Ron taught and inspired dozens of journalists over the years, instilling in them the importance of giving ownership of the story to the people he was writing about, with the end result a better and more informed experience for his audience, which was the community of Gunnedah he loved so much.
On a professional level there was nothing Ron loved better than a flood or a fire. Whenever a major disaster event happened, no matter what time of day or night, he was there with his camera in hand at the frontline.
Ron was always greatly saddened by the effects these natural disasters had on those they impacted the most, but he also knew the best way he could help them in his role as a journalist was to document those impacts to show support for them.
On the flipside, Ron was also well-known for his love of flummeries, and it was no coincidence that Gunnedah’s CWA branch and women’s bowls club received the best newspaper coverage for any community in Australia as they loved sharing their baking prowess with him.
Ron continued his passion for sports administration in Gunnedah, being a committee member of the Gunnedah Tennis Association for more than a decade as well as on the committee of the North West Tennis Council and a director of the New South Wales Tennis Association.
He was also a junior tennis coach for more than 20 years and participated in the annual Country Week Tennis Championships in Sydney with his Gunnedah teammates for many years.
When his knees could no longer take the rigours of competitive tennis or cricket, Ron took up lawn bowls where he made lifelong friendships at the Gunnedah Bowling Club, won local and regional championships and served on the committee.
In 1998 Ron resigned as editor of the Namoi Valley Independent to start the Ulverstone Post newspaper in Ulverstone, north-west Tasmania with his family. Unfortunately due to commercial pressures from a major newspaper publisher, the venture was short-lived and Ron returned to Gunnedah a year later to resume the reins at the Namoi Valley Independent until his “retirement” in 2007.
Despite his official retirement, Ron continued to contribute to the sport and history pages, particularly the Independent, until its demise in the early stages of COVID-19. He was later involved in helping his former colleague Ian Dunnet establish the Gunnedah Times in 2020 to once again give the local community a voice and remained a valued contributor to the sports and history pages until his final months.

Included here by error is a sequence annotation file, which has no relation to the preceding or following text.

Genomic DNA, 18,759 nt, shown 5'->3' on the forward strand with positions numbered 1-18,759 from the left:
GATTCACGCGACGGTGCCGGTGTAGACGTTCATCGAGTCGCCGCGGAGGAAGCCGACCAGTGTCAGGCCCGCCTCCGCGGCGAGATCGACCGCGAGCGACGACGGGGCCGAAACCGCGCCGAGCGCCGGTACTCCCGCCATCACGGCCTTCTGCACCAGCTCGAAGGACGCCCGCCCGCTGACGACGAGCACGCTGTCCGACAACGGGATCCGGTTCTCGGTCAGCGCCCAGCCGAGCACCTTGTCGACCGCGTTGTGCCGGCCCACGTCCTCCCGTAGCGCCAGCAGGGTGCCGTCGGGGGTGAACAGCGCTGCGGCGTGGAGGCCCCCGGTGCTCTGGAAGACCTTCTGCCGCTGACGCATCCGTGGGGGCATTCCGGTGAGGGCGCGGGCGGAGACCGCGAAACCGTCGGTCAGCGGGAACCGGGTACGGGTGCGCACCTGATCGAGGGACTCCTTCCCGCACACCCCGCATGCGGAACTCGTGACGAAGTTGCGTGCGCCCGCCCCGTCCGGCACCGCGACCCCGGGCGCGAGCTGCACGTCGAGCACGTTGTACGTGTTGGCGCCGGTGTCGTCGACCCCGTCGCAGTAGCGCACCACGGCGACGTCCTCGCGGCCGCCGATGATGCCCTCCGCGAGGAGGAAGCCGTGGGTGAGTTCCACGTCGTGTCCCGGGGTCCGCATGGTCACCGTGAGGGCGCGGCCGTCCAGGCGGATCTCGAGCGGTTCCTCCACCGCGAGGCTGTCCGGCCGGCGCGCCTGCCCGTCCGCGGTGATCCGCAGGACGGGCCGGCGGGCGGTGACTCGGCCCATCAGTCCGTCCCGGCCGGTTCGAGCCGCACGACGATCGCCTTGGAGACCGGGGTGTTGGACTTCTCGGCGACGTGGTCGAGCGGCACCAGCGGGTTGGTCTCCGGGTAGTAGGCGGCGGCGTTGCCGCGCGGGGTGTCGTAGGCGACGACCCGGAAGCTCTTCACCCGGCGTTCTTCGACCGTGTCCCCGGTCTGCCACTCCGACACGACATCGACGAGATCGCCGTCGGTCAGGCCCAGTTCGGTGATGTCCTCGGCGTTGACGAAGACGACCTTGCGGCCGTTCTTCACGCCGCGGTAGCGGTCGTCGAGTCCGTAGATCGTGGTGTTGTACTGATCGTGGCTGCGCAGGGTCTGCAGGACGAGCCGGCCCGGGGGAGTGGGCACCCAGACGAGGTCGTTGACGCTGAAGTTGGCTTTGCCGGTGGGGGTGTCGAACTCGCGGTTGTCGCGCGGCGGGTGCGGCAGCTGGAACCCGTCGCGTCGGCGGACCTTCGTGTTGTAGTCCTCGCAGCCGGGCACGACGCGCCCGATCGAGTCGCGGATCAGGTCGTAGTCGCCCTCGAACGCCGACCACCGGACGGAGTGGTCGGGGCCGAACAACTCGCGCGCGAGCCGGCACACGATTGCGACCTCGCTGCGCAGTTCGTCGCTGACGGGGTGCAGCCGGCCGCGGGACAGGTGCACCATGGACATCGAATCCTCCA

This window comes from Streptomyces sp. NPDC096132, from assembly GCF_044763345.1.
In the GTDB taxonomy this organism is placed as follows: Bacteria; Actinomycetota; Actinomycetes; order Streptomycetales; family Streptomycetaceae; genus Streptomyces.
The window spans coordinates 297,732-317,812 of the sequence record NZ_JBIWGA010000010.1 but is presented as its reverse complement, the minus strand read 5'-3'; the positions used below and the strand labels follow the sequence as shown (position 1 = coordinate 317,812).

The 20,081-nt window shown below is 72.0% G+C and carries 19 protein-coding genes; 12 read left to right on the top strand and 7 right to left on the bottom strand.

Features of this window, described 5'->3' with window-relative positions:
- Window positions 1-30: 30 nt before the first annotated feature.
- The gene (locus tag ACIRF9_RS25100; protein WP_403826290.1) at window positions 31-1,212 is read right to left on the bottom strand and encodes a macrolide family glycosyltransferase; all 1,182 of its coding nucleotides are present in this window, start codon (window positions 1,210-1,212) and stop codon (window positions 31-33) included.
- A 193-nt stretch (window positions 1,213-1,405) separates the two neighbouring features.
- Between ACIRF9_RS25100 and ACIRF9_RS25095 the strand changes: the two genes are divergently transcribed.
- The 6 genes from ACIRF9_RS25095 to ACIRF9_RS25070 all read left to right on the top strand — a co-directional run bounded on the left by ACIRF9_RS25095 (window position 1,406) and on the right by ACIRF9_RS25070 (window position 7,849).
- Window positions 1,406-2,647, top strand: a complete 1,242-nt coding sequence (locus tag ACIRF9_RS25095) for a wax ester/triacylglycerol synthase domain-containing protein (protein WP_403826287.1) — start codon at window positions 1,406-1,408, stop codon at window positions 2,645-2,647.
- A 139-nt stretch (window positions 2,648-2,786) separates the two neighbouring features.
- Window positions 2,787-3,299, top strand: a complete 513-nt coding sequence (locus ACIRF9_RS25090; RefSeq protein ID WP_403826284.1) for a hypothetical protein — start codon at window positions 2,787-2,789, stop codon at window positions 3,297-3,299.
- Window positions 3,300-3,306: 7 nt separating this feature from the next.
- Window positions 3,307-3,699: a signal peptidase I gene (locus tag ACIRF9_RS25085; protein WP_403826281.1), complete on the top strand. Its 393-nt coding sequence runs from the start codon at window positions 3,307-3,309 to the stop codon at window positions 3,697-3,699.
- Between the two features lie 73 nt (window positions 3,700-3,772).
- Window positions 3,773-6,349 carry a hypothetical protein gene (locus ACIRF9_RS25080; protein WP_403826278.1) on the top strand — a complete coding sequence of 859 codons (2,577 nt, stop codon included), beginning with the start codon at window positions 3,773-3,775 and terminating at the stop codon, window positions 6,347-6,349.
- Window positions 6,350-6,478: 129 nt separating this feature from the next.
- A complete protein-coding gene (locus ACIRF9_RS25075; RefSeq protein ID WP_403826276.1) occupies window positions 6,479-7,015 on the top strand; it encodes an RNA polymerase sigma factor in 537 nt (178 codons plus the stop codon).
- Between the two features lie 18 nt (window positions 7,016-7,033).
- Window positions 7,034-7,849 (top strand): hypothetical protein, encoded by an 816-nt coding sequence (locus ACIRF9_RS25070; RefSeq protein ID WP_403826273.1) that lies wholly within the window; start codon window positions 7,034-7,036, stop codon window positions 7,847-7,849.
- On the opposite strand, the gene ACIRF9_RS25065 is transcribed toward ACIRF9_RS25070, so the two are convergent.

In 2016 Ron was awarded the Order of Australia for his services to the community and journalism and was presented with the honour with wife Judy and daughter Julianne by his side at Government House in Sydney, a proud achievement for him and his family.
Ron was also renowned for his funny stories and cheeky one-liners delivered in just the right moments to sum up the situation, in particular his infamous chant on publication days of ‘stuff a stoker, farting against thunder, no one ever listens to me, whatever you do is right and go in hard red hat’.
He wrote a lot of chapters in his adventure-filled days, bringing some of them to life on the written page with his self-published books Country Cracks, a history of tennis in country New South Wales, and his satirical autobiography One Damn Thing After Another in the 1980s.
In the last 20 years Ron worked with the Gunnedah Historical Society to research, write and produce local history books The Way We Were which celebrated the sesquicentenary of Gunnedah from 1856-2006, In The Line Of Fire documenting Gunnedah and district’s role in the Great War and The Final Curtain, detailing triumph and tragedy, hope and heartbreak in the life of Gunnedah and its residents from the pioneer years to the present day.
It is fitting that earlier this year Ron finished his final book Tramlines, a 400,000-word account of the history of tennis in Australia he had spent more than 15 years researching and writing which his family intends to self-publish in the next 12 months.
In his final months, Ron faced many significant health challenges and spent more than two months being cared for in Newcastle’s John Hunter Hospital where he died surrounded by family on September 15.
Ron is survived by loving wife Judy, cherished children Karen, Gary (deceased), Julianne and Greg, devoted sisters Helen, Wendy and Jan and their families, adored grandchildren Ellen, Blaen, Ellyse, Chelsea, Max, Harry, Evie, Ava and Archie and the apple of his eye great-granddaughter Milah.To order photos from this page click here